Fire Safety Education Using Computer Animation

How To Use The Latest Technology To Reach ThoseYou Protect

No doubt you have seen the marvels of computer animation but may not have matched the jargon with the effects just yet. If you have watched the TV commercials featuring dancing and skating polar bears celebrating a soft drink, frogs sitting in a pond declaring their loyalty to a brand of beer, or dancing cars and gas pumps that proclaim their happiness with a particular gasoline, or if you have seen the movie, “Toy Story,” you have witnessed the marvels of computer animation.

To attract a wider audience for its fire safety messages and public education programs, Livonia Fire & Rescue in Michigan became one of the first fire departments in the country to use computer animation.

As computers have become more powerful in recent years, computer animation has gained certain advantages over traditional “cel” animation, in which animators drew each frame, or cel, to be filmed in sequence. Production time and costs for quality animation can both be decreased through computer animation over traditional animation, which requires the talents of animators (drawing out every few cels), “in betweeners” (you guessed it, they draw the cels in between the animator’s drawings) and inkers, who add the colors and backgrounds.

The computer has eliminated the need for the painting and filming of each cel by recording each frame of animation digitally onto a computer hard drive, which can then be transferred to video or film. What once took a team of artists many hours can now be accomplished by a single person at a desktop computer with the proper equipment.

Livonia Fire & Rescue teamed up with Creative Vision Animation to create a high-tech public service announcement (PSA) to be used as a stand-alone piece or to illustrate a point graphically for the audience in a more general fire safety presentation. Like numerous fire departments, the department faces the problem of trying to create new and exciting ways to deliver the message of fire safety. Local cable TV channels have numerous PSAs on file, usually involving spoken interviews, simple graphics and fire file footage. Computer animation lets the fire department show exactly what it wants without worrying about fire dangers to human “actors” or problems in operations with live fire footage.

As a public service, Creative Vision Animation agreed to provide Livonia Fire & Rescue with a 45-second computer animation PSA involving a scene where subjects learn first-hand the importance of remembering to “Stop, Drop and Roll” when clothing catches fire. To produce a full-length, completely computer-animated video would be cost prohibitive but the process can be used effectively in PSAs for local cable TV use as a stand-alone piece as well as part of a larger program to illustrate that one point. This lets the fire department teach similar lessons but to wrap them differently so the audience doesn’t get bored seeing the same message in the same style.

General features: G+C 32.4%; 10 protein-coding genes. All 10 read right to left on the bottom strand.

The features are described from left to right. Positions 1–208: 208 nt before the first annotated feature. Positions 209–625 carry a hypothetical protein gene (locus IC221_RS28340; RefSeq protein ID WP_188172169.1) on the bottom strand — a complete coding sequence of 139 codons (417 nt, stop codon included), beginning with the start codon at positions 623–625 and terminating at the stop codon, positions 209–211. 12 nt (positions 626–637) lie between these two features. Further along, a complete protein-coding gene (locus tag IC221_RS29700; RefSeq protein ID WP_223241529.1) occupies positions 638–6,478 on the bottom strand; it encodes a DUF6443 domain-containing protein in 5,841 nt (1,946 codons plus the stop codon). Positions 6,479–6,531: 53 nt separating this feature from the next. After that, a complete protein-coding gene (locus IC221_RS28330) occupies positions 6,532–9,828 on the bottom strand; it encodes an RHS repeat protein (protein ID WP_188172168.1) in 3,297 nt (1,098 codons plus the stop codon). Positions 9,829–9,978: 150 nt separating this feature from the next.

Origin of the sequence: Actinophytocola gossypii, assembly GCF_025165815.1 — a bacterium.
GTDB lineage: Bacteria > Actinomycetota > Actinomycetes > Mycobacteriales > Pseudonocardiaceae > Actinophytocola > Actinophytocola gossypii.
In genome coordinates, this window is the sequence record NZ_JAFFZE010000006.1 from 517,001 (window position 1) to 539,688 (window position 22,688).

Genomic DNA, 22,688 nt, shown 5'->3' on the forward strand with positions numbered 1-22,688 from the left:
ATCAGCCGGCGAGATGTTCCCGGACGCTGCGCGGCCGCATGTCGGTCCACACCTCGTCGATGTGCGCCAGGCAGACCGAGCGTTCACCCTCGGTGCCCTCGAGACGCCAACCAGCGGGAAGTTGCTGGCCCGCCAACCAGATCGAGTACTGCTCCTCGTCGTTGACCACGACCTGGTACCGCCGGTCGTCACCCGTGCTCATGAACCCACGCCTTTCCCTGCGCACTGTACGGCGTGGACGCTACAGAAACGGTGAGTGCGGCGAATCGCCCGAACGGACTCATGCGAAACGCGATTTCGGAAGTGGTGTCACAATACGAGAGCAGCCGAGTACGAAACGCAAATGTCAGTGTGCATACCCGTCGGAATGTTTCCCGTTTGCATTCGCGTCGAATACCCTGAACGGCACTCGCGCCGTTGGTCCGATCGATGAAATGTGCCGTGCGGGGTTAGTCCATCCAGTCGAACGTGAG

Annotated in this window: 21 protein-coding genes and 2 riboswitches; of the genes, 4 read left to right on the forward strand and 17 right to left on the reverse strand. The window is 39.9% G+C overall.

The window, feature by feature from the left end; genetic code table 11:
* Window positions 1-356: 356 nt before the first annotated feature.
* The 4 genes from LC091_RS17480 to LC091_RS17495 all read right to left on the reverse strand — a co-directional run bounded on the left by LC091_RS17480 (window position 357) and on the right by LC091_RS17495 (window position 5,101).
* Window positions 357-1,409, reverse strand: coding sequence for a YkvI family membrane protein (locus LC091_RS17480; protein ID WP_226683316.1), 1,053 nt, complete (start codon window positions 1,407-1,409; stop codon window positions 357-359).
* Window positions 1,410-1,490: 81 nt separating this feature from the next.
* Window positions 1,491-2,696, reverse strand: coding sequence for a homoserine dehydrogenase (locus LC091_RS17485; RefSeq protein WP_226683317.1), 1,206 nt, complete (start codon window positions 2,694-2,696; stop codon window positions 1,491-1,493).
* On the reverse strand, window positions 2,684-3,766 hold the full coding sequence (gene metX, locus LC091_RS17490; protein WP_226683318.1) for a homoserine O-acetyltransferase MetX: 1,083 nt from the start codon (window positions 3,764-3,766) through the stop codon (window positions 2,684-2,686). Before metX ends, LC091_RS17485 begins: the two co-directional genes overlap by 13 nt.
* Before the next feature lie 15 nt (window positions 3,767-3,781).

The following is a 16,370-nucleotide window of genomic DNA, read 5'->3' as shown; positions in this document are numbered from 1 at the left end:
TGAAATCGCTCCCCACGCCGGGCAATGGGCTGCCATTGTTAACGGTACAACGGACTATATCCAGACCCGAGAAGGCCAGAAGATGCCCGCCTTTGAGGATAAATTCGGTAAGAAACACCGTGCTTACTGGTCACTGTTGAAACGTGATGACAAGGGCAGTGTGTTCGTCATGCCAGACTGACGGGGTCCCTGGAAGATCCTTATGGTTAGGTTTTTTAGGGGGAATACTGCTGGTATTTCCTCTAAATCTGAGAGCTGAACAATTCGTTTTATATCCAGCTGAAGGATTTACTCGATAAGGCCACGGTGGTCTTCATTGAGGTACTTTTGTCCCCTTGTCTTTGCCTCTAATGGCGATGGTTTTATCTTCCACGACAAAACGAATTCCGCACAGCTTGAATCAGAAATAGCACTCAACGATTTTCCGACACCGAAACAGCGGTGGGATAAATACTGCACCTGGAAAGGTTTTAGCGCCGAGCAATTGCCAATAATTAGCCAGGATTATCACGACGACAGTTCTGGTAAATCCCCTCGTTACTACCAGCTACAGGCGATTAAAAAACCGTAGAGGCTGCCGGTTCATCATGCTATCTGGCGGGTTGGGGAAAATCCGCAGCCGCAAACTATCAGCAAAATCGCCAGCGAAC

The subject of the PSA produced for Livonia Fire & Rescue is a man cooking on a backyard grill who gets a little too close to the barbecue. As he notices his clothing is on fire, the “voice-over” announcer interjects the correct behaviors, which the subject is able to do with the help of his friendly dog.

The computer animation PSA has been enthusiastically received by the fire department’s members as well as cable TV companies and the customers we serve. The department is looking for more uses for computer animation in its continuing efforts to fully utilize current technology to assist in delivering its important safety messages.

To inquire about computer animation for your department’s needs, check local telephone listings under “animation,” consult with local producers groups through a local cable TV provider or contact Creative Vision Animation at 26913 Southwestern, Redford, MI 48239.

Tom Kiurski is director of fire safety education for Livonia, MI, Fire & Rescue. He has an associate’s degree in fire science, a bachelor’s degree in fire and safety engineering technology, and a master’s degree in public administration.